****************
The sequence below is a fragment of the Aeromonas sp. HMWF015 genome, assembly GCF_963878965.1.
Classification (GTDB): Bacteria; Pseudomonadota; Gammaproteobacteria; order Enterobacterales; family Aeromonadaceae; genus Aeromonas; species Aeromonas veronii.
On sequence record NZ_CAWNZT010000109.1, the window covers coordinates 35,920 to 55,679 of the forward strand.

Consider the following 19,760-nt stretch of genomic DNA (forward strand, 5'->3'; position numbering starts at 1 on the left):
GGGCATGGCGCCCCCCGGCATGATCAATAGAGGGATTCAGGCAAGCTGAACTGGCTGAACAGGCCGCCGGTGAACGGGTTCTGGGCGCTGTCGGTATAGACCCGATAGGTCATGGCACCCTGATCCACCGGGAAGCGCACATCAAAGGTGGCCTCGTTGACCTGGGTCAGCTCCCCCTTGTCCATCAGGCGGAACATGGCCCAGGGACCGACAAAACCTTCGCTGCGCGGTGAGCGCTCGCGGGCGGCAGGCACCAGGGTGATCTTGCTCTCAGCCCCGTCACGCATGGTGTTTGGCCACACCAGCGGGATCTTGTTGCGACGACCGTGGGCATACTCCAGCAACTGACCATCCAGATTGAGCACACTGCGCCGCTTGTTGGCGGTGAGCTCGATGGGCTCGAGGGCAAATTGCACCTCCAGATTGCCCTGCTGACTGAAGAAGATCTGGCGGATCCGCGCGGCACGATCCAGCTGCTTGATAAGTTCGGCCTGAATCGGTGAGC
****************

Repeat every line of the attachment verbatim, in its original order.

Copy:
The sequence below is a fragment of the Aeromonas sp. HMWF015 genome, assembly GCF_963878965.1.
Classification (GTDB): Bacteria; Pseudomonadota; Gammaproteobacteria; order Enterobacterales; family Aeromonadaceae; genus Aeromonas; species Aeromonas veronii.
On sequence record NZ_CAWNZT010000109.1, the window covers coordinates 35,920 to 55,679 of the forward strand.

Consider the following 19,760-nt stretch of genomic DNA (forward strand, 5'->3'; position numbering starts at 1 on the left):
GGGCATGGCGCCCCCCGGCATGATCAATAGAGGGATTCAGGCAAGCTGAACTGGCTGAACAGGCCGCCGGTGAACGGGTTCTGGGCGCTGTCGGTATAGACCCGATAGGTCATGGCACCCTGATCCACCGGGAAGCGCACATCAAAGGTGGCCTCGTTGACCTGGGTCAGCTCCCCCTTGTCCATCAGGCGGAACATGGCCCAGGGACCGACAAAACCTTCGCTGCGCGGTGAGCGCTCGCGGGCGGCAGGCACCAGGGTGATCTTGCTCTCAGCCCCGTCACGCATGGTGTTTGGCCACACCAGCGGGATCTTGTTGCGACGACCGTGGGCATACTCCAGCAACTGACCATCCAGATTGAGCACACTGCGCCGCTTGTTGGCGGTGAGCTCGATGGGCTCGAGGGCAAATTGCACCTCCAGATTGCCCTGCTGACTGAAGAAGATCTGGCGGATCCGCGCGGCACGATCCAGCTGCTTGATAAGTTCGGCCTGAATCGGTGAGC